"Map of Oregon and Upper California from the Surveys of John Charles Fremont and Other Authorities", Fremont/Preuss
Subject: Western United States
Period: 1848 (dated)
Color: Black & White
16.8 x 19.4 inches
42.7 x 49.3 cm
John C. Fremont is an important historical figure best remembered for his three explorations of the west in the 1840s. Fremont married Jessie Benton, daughter of Sen. Thomas Hart Benton in 1841. The Senator championed the idea of Manifest Destiny, pushing for national surveys of the West and arranging for his son-in-law to lead them.
From 1842 to 1846 Fremont led three explorations of the west with Kit Carson as guide and Charles Preuss as the topographer. His early route became know as the Oregon Trail and his explorations are credited with encouraging the huge overland migration to the west. He was the first American to see Lake Tahoe, and finally determined that the Great Basin is endorheic, or closed basin with no outlet to the sea.
Fremont went on to become a millionaire, a California senator, a governor to Arizona Territory, the man who is credited with saving Kit Carson's life, and much more, yet died penniless and in virtual obscurity. Some scholars regard Fremont as a hero of significant accomplishment, while others view him as a failure who repeatedly defeated his own best ideals. He remains an enigmatic figure in the history of the United States. Read more of his fascinating story here.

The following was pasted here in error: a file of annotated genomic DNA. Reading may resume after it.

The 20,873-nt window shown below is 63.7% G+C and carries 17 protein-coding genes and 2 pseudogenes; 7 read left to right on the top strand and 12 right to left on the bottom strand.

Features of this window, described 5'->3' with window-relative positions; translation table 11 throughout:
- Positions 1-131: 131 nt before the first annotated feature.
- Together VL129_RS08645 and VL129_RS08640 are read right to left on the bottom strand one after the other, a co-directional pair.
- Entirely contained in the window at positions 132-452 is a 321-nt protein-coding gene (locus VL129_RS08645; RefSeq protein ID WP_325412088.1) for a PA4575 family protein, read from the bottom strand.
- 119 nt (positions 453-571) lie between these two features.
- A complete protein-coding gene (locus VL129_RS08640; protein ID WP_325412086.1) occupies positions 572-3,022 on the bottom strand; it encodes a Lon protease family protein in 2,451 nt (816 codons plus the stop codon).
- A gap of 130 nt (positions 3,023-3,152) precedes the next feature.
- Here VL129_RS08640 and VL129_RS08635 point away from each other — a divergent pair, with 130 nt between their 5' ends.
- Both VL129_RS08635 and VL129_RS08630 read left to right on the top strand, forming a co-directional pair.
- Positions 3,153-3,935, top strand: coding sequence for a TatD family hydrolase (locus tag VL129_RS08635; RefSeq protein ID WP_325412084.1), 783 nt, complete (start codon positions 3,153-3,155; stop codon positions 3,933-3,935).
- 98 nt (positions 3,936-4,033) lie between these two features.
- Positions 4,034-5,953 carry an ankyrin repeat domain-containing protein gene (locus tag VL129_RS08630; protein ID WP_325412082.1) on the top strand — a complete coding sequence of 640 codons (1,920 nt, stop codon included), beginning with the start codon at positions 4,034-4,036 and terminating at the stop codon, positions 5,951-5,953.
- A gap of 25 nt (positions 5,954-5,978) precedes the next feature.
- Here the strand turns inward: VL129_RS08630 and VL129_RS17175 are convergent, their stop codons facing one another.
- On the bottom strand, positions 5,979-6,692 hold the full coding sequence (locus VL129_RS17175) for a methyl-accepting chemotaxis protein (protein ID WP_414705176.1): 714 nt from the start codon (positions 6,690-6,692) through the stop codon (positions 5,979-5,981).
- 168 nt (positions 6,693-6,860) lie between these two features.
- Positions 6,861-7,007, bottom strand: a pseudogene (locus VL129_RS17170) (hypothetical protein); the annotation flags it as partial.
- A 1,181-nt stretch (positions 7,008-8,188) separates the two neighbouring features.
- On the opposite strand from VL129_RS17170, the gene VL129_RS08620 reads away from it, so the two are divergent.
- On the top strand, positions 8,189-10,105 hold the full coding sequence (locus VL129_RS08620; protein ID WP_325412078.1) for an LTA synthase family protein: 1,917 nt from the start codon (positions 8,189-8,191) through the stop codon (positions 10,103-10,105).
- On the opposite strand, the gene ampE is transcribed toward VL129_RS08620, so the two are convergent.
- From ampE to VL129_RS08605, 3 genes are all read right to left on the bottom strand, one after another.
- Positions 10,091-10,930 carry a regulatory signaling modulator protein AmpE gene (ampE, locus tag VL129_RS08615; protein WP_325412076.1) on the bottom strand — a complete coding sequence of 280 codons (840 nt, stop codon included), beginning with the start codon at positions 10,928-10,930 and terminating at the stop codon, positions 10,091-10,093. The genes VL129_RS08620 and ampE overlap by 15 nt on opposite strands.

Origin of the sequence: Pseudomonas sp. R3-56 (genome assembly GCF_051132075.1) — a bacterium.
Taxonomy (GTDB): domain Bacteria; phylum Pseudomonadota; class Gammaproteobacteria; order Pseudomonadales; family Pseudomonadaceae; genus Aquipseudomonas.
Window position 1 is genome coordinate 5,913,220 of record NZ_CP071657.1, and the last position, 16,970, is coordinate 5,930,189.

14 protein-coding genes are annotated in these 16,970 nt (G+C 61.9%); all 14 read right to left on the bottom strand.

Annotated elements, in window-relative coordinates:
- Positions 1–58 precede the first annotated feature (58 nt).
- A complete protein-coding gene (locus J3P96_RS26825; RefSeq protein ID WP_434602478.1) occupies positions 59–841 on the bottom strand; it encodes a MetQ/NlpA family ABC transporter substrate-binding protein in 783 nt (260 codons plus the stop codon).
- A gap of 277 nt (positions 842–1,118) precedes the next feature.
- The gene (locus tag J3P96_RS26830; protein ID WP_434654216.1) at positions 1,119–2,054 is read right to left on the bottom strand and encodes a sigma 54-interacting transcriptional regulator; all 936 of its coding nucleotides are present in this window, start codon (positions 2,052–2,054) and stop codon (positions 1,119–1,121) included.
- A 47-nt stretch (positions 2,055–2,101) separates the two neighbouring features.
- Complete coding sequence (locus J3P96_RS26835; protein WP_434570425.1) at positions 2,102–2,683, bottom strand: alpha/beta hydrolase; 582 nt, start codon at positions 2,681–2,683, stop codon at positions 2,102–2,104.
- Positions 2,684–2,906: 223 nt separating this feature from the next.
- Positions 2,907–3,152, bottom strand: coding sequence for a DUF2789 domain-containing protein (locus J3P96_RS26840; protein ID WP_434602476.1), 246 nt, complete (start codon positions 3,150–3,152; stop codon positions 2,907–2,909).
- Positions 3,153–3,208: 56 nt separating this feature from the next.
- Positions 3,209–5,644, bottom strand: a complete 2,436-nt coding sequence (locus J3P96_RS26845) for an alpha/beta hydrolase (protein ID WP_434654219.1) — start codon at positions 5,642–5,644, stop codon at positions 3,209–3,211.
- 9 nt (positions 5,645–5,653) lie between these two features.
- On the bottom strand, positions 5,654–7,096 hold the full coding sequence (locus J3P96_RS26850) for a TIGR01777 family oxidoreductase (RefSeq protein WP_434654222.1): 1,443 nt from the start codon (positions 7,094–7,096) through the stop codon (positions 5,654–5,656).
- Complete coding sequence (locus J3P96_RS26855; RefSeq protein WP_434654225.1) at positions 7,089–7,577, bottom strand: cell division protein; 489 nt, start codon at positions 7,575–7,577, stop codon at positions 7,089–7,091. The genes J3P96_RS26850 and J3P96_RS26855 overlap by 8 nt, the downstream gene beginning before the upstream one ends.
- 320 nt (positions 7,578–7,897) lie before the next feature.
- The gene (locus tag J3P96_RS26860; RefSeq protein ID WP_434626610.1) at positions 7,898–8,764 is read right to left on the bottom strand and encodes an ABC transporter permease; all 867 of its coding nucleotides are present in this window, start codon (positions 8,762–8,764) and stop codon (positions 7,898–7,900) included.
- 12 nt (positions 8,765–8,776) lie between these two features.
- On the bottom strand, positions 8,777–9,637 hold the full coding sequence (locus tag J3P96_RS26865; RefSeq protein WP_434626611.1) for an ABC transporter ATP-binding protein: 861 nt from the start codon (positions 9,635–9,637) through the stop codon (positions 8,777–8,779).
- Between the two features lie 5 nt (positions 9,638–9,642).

This is the smaller version of Fremont's highly respected map of the American West. It was published by Congress in 1850 to meet the demand for information concerning the California Gold Rush. The map covers a smaller area than his larger map of the same title, eliminating Oregon and covering California and only the western parts of present-day Arizona and Utah. The El Dorado or Gold Regions are shown on the south fork of the American River and the upper course of the Feather River. It contains Fremont's famous topographical error, showing an east-west mountain range across the unexplored area of the Great Basin. The map was "Drawn by Charles Preuss Under the Order to the Senate of the United States, Washington City 1848." Lithography by the Baltimore firm of E. Weber & Co.
References: Wheat (TMW) #613; Wheat (Gold) #41.
Light toning along the folds and sheet edges along with a few spots of foxing.